As the third and last trimester broke, with Dawn's belly rising like the sun in the east, our thoughts turned to lofty ideals, to transcendent ruminations, to a higher plane--a higher plane filled from one end to the other with paper. It was time to fill out forms.
Of all the pregnancy exercises recommended by physicians, midwives, healers and gurus of all stripes, to my knowledge none are targeted specifically for the wrist. The wrist is shamefully neglected, especially in light of just how much writing a pregnant woman must do. There are forms and reams and surveys and piles and boxes and forests that must be filled out, scribbled in, written on, and otherwise inked, and every last bit of it is absolutely required if you are to have this baby. Apparently a certain amount of ink and graphite is necessary to induce labor.
No one gave us more interesting and varied paperwork than the hospital. We went in in mid-February for what is called ``pre-registration''. (And though what exactly this is ``pre'' is fairly obvious, to me the term is silly. It should really be ``pre-birth registration''.) The purpose of pre-registration is simple: When you arrive at the hospital, there are approximately 1,001 forms that need to be filled out. Rather than have the pregnant woman arrive in labor with her husband and then have him fill out the forms while she delivers the baby, raises them alone, sends them off to college, attends their wedding, eventually retires and then is confused by the appearance of her long-lost husband asking for the middle two digits of her Social Security number, the hospital simply has the couple come in a few months before the mother's due date and fill the forms out then.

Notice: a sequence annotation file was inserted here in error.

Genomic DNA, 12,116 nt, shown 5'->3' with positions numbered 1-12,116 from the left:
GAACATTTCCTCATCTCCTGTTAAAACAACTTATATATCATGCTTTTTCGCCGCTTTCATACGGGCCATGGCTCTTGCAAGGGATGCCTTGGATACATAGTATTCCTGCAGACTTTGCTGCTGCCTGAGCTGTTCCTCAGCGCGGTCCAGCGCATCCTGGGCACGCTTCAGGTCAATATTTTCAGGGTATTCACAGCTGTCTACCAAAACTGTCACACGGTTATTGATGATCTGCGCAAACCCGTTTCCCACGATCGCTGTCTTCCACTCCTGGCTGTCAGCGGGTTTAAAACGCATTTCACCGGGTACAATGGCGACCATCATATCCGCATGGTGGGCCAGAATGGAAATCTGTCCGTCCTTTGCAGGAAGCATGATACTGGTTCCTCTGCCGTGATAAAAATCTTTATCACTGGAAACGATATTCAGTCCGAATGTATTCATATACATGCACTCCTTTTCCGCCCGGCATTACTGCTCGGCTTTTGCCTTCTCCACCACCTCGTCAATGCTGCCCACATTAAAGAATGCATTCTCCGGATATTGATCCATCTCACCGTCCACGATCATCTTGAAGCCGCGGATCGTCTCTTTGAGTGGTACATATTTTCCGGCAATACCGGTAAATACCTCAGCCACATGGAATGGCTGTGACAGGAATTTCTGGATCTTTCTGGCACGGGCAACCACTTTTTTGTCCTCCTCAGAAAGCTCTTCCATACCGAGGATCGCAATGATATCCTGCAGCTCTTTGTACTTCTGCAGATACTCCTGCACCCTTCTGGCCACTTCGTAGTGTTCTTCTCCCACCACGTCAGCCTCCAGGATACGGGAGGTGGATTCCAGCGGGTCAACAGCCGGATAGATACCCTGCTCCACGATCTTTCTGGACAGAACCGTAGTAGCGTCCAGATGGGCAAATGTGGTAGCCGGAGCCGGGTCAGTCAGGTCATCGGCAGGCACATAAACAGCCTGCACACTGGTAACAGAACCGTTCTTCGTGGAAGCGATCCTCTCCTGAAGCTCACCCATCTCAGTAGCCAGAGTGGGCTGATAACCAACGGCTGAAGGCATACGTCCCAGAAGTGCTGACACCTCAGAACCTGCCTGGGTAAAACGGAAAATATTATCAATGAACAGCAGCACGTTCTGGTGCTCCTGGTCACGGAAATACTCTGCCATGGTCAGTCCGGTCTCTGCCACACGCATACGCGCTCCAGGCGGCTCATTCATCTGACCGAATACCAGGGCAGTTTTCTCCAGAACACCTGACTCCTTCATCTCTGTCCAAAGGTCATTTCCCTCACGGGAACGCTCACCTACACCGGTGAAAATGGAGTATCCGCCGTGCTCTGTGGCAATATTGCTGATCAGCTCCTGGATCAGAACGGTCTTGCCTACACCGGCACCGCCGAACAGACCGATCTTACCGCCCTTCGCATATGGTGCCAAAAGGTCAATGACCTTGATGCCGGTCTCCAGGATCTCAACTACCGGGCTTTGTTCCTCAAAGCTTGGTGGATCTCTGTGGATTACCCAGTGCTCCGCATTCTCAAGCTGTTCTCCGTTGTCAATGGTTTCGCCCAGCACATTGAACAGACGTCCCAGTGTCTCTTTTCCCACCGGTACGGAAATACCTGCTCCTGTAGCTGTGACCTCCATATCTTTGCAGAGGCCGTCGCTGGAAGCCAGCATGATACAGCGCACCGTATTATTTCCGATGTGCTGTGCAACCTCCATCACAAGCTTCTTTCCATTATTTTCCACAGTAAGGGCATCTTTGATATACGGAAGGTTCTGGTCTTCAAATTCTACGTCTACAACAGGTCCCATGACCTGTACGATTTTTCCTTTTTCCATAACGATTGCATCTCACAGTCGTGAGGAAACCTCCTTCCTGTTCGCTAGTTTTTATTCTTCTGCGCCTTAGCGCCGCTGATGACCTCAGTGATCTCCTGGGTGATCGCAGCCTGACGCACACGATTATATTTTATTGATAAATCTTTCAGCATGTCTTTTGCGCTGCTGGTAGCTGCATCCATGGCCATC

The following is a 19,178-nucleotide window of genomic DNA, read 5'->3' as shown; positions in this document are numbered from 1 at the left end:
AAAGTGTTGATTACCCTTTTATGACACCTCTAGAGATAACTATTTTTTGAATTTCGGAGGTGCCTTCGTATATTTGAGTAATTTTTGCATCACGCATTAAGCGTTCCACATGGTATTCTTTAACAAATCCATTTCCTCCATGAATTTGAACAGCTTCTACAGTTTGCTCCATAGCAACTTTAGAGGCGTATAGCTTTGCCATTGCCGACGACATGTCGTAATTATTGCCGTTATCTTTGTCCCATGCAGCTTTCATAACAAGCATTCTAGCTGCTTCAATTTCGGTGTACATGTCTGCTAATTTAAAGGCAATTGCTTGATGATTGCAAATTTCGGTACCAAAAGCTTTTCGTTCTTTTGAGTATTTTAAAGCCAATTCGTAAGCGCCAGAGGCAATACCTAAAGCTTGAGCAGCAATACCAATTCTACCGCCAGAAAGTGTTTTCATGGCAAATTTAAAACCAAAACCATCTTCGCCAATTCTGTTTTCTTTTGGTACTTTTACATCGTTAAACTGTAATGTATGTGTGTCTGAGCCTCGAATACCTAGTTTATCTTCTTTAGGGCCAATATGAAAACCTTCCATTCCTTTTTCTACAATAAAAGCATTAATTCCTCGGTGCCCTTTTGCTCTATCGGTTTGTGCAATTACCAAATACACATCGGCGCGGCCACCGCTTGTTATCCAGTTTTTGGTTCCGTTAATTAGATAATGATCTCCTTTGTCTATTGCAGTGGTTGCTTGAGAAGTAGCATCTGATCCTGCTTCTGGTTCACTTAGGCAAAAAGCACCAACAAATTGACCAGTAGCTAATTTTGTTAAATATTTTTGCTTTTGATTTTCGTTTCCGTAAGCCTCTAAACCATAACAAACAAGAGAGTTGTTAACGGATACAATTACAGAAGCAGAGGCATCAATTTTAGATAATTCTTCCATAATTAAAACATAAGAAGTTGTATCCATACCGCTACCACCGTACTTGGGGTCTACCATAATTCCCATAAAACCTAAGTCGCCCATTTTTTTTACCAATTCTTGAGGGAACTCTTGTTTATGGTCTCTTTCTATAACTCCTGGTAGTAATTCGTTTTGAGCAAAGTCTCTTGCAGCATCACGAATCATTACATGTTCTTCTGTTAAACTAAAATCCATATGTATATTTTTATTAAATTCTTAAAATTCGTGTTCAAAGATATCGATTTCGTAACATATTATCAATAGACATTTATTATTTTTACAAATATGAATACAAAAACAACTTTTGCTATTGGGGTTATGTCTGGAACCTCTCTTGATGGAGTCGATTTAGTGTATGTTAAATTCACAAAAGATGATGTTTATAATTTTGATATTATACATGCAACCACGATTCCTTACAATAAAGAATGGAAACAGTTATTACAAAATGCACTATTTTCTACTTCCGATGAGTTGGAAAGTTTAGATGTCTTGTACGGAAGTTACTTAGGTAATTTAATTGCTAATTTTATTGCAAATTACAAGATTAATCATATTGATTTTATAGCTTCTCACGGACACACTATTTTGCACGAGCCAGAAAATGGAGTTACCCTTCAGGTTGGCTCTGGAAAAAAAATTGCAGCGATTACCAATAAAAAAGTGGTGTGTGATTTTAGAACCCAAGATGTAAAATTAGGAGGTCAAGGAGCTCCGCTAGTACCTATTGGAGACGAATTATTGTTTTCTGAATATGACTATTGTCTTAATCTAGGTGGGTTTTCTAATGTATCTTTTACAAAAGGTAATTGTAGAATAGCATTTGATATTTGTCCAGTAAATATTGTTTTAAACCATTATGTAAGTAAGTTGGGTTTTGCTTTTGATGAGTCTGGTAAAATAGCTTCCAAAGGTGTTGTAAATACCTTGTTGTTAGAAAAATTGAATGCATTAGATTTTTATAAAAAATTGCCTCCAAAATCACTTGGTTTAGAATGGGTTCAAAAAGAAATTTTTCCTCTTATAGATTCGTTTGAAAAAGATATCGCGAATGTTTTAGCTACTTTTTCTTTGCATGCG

So in mid-February we went to the hospital and settled down in their admissions office and filled out paperwork. Our hospital had clearly gone to great lengths to conceal the fact that it was, in fact, a hospital--at least from the inside. From the outside it still looked just like a hospital, but on the inside, in the admissions office, it looked like an old social club, with leather wing-back chairs and a thick rug and walnut coffee tables and subdued lighting. This was a little weird, because I wanted my baby delivered in a hospital, not by the headwaiter at the Supper Club.